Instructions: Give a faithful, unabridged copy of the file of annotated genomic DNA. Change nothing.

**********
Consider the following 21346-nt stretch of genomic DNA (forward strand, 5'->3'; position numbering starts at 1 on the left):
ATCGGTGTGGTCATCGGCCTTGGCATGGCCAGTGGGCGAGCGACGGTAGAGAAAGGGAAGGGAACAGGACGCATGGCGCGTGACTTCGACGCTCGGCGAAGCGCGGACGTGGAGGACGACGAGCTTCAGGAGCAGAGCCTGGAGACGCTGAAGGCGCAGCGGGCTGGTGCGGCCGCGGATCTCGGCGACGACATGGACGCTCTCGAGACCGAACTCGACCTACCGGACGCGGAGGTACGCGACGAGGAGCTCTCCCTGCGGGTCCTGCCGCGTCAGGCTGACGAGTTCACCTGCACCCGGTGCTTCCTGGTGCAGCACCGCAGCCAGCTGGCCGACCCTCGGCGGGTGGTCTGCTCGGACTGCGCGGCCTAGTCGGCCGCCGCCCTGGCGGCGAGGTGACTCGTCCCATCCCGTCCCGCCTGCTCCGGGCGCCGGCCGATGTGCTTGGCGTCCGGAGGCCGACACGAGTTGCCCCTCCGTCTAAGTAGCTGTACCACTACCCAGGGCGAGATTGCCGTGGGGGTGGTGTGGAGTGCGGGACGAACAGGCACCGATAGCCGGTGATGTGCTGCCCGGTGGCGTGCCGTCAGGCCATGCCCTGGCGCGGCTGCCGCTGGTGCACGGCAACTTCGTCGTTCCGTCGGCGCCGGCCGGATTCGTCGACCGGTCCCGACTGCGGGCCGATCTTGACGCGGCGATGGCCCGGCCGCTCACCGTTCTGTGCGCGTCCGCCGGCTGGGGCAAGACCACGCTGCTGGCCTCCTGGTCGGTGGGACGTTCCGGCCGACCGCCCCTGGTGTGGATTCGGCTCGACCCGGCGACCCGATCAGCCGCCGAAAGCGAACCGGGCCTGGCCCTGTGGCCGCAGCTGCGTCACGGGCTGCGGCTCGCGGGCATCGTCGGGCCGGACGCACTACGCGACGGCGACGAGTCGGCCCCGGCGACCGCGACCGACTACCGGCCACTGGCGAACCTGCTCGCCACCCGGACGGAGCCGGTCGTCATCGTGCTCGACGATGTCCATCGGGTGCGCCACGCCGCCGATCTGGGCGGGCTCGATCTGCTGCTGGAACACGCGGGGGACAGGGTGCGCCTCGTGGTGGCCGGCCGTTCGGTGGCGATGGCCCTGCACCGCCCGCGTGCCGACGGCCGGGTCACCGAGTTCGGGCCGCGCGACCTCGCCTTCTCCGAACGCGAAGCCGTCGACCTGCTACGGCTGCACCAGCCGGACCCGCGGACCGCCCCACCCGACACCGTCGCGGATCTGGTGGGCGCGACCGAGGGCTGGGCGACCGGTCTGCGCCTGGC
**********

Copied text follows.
Consider the following 21346-nt stretch of genomic DNA (forward strand, 5'->3'; position numbering starts at 1 on the left):
ATCGGTGTGGTCATCGGCCTTGGCATGGCCAGTGGGCGAGCGACGGTAGAGAAAGGGAAGGGAACAGGACGCATGGCGCGTGACTTCGACGCTCGGCGAAGCGCGGACGTGGAGGACGACGAGCTTCAGGAGCAGAGCCTGGAGACGCTGAAGGCGCAGCGGGCTGGTGCGGCCGCGGATCTCGGCGACGACATGGACGCTCTCGAGACCGAACTCGACCTACCGGACGCGGAGGTACGCGACGAGGAGCTCTCCCTGCGGGTCCTGCCGCGTCAGGCTGACGAGTTCACCTGCACCCGGTGCTTCCTGGTGCAGCACCGCAGCCAGCTGGCCGACCCTCGGCGGGTGGTCTGCTCGGACTGCGCGGCCTAGTCGGCCGCCGCCCTGGCGGCGAGGTGACTCGTCCCATCCCGTCCCGCCTGCTCCGGGCGCCGGCCGATGTGCTTGGCGTCCGGAGGCCGACACGAGTTGCCCCTCCGTCTAAGTAGCTGTACCACTACCCAGGGCGAGATTGCCGTGGGGGTGGTGTGGAGTGCGGGACGAACAGGCACCGATAGCCGGTGATGTGCTGCCCGGTGGCGTGCCGTCAGGCCATGCCCTGGCGCGGCTGCCGCTGGTGCACGGCAACTTCGTCGTTCCGTCGGCGCCGGCCGGATTCGTCGACCGGTCCCGACTGCGGGCCGATCTTGACGCGGCGATGGCCCGGCCGCTCACCGTTCTGTGCGCGTCCGCCGGCTGGGGCAAGACCACGCTGCTGGCCTCCTGGTCGGTGGGACGTTCCGGCCGACCGCCCCTGGTGTGGATTCGGCTCGACCCGGCGACCCGATCAGCCGCCGAAAGCGAACCGGGCCTGGCCCTGTGGCCGCAGCTGCGTCACGGGCTGCGGCTCGCGGGCATCGTCGGGCCGGACGCACTACGCGACGGCGACGAGTCGGCCCCGGCGACCGCGACCGACTACCGGCCACTGGCGAACCTGCTCGCCACCCGGACGGAGCCGGTCGTCATCGTGCTCGACGATGTCCATCGGGTGCGCCACGCCGCCGATCTGGGCGGGCTCGATCTGCTGCTGGAACACGCGGGGGACAGGGTGCGCCTCGTGGTGGCCGGCCGTTCGGTGGCGATGGCCCTGCACCGCCCGCGTGCCGACGGCCGGGTCACCGAGTTCGGGCCGCGCGACCTCGCCTTCTCCGAACGCGAAGCCGTCGACCTGCTACGGCTGCACCAGCCGGACCCGCGGACCGCCCCACCCGACACCGTCGCGGATCTGGTGGGCGCGACCGAGGGCTGGGCGACCGGTCTGCGCCTGGC